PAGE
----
Thursday, February 26, 2009

What Will TV Do When They Come For You?

As the newspapers fold their tents, don't kid yourselves that the traditional television networks aren't next. The clue is found in the dirty secret of Nielson ratings and advertising rates.

Hulu alternatively is the anti-Christ and savior of the television industry as more and more of the prime demographic watch their video content at a keyboard devise rather than a 4x3 cathode tube.

The networks behind Hulu -- principally NBC but also Fox -- have embraced the horror with their very clever Alec Baldwin promo commercial.

Unfortunately, the bean counters do not. The advertising rates at this time for impressions given are dangerously out of balance.

Dare we say, Fannie Mae-like in their inflation of value.

Oh, not for Hulu. Click through is click through -- extremely quantifiable.

For the teleo-cable industrial complex. Nielsons and other ratings are interpretations of an audience based upon a sample, then transmogrified into huge audiences.

Like the value of that San Francisco walk-up, it's only worth a million if everyone agrees to suspend belief and say it's worth a million.

And there's really 28 million watching that program, because we all -- advertising industry, media, content providers, producers -- want to believe they 28 million sets of eyeballs are there. Unless the cable boxes and TiVo feedback penetration is much greater than we have all been led to believe -- they really are watching what your watching, whether you permissioned it or not -- then this formula continues to require a suspension of disbelieve to continue.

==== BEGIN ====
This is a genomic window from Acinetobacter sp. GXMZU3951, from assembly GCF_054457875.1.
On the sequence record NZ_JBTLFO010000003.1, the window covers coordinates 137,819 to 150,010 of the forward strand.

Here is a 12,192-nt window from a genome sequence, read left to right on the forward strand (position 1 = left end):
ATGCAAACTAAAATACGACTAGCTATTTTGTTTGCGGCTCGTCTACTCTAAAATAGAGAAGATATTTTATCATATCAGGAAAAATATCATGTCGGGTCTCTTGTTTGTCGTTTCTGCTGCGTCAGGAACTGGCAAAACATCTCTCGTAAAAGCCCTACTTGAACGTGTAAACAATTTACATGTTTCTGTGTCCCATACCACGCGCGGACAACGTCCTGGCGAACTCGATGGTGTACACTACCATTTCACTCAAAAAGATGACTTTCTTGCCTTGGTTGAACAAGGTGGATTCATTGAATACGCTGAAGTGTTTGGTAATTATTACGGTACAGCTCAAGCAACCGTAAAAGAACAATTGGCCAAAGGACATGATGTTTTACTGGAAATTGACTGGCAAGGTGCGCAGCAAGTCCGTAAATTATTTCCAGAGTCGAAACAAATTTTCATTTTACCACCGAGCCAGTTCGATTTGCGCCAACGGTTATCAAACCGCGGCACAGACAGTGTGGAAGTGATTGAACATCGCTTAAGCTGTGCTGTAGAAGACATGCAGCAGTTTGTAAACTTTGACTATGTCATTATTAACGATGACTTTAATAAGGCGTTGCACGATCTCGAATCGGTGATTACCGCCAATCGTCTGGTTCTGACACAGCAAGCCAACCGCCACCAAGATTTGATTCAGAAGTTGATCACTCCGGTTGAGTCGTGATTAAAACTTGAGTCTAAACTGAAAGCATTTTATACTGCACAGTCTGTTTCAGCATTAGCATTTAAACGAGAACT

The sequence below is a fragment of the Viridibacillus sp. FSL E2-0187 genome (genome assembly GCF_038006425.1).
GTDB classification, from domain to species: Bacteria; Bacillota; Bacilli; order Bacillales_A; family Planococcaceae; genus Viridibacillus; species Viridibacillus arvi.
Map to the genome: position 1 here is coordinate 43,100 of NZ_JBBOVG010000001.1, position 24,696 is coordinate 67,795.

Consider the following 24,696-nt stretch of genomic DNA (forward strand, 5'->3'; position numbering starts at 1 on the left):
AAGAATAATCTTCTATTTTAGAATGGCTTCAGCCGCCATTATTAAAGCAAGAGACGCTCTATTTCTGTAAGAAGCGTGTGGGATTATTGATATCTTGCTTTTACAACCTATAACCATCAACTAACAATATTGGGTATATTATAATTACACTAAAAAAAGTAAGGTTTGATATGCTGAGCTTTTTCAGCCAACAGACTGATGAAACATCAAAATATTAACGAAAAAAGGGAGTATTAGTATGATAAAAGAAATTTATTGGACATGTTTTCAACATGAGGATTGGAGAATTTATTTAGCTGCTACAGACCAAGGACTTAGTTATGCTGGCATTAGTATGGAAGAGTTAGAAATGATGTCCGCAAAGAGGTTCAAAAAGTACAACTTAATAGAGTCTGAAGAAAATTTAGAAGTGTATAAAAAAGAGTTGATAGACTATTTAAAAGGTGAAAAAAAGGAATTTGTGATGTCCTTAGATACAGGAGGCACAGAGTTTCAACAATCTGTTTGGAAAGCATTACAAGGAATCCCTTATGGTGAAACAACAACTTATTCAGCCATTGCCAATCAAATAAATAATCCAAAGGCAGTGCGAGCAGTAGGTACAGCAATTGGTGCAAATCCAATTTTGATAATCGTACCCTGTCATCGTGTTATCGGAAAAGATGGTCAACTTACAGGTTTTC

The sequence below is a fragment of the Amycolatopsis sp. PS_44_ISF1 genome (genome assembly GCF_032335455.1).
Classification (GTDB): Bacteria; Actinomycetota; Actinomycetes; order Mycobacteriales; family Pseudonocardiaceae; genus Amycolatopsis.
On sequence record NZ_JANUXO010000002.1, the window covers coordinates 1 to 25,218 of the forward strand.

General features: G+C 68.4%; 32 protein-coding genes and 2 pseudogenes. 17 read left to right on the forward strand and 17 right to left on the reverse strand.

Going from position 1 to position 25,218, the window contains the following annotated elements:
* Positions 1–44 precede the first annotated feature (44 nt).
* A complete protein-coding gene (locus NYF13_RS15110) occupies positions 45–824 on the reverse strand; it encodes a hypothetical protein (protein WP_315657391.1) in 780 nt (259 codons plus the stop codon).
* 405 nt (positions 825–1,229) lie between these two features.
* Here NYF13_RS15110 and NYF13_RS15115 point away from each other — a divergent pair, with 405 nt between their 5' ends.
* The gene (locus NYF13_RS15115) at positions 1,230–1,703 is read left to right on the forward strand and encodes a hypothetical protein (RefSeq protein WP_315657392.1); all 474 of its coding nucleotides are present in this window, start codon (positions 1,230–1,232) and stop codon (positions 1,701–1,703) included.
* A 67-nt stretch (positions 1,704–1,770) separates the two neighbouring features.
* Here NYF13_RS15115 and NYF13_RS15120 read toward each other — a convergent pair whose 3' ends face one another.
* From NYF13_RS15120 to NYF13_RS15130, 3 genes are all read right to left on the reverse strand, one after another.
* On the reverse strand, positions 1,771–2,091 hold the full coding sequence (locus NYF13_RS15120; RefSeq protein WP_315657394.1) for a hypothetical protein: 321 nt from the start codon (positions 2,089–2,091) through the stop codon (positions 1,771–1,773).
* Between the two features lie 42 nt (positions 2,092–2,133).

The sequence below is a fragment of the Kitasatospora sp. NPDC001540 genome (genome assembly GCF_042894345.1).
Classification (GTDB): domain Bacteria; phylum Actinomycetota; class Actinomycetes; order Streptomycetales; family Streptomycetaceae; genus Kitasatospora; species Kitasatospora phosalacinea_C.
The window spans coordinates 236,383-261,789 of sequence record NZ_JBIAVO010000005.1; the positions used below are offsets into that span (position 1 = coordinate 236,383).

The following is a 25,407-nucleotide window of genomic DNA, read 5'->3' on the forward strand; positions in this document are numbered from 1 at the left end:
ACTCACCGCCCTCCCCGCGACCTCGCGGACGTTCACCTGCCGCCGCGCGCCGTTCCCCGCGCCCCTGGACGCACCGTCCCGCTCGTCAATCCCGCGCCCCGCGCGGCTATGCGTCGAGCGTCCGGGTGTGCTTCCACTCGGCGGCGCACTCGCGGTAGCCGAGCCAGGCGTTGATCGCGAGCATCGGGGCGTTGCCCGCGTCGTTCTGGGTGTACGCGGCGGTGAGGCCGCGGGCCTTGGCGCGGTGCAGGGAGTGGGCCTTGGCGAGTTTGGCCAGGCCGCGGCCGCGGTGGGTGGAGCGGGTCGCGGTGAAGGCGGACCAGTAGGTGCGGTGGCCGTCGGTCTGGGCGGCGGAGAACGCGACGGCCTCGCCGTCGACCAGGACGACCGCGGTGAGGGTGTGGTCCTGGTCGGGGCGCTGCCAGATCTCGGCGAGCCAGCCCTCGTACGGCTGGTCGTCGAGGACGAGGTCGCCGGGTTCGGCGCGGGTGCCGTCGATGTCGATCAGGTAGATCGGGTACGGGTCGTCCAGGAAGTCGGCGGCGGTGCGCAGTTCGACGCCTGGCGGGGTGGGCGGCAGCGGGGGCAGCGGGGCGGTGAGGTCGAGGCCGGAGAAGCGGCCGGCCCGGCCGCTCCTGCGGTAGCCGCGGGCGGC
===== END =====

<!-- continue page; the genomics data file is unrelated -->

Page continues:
So the same show getting 100,000 Hulu click views is given far less value -- and revenue -- to NBC than the same show that gets a 1.2 share in the ratings.

If this bubble bursts, this crash will be dramatic; it will be catastrophic and make the collapse of legacy newspaper publishing look like a graceful departure from the stage. See, newspaper really began to hurt when the classifieds went, followed by display advertising and off we go with the whole whale-and-plankton analogy. It takes a lot of money to operate television in its legacy mode.

The value of television advertising may prove to be a Potemkin Village. If that ad stream dries up, or jumps down-scale to IPTV, there is nothing, nothing standing in the way of Chapter 7 for the over-the-air legacy stations and networks. Like newspapers, at least cable outlets can gain some money from subscribers.

Of course, this all may continue for some time. Sort of like the value of a dollar bill. It's worth is only what we all agree it is worth; intrensically, only the faith we have in it.

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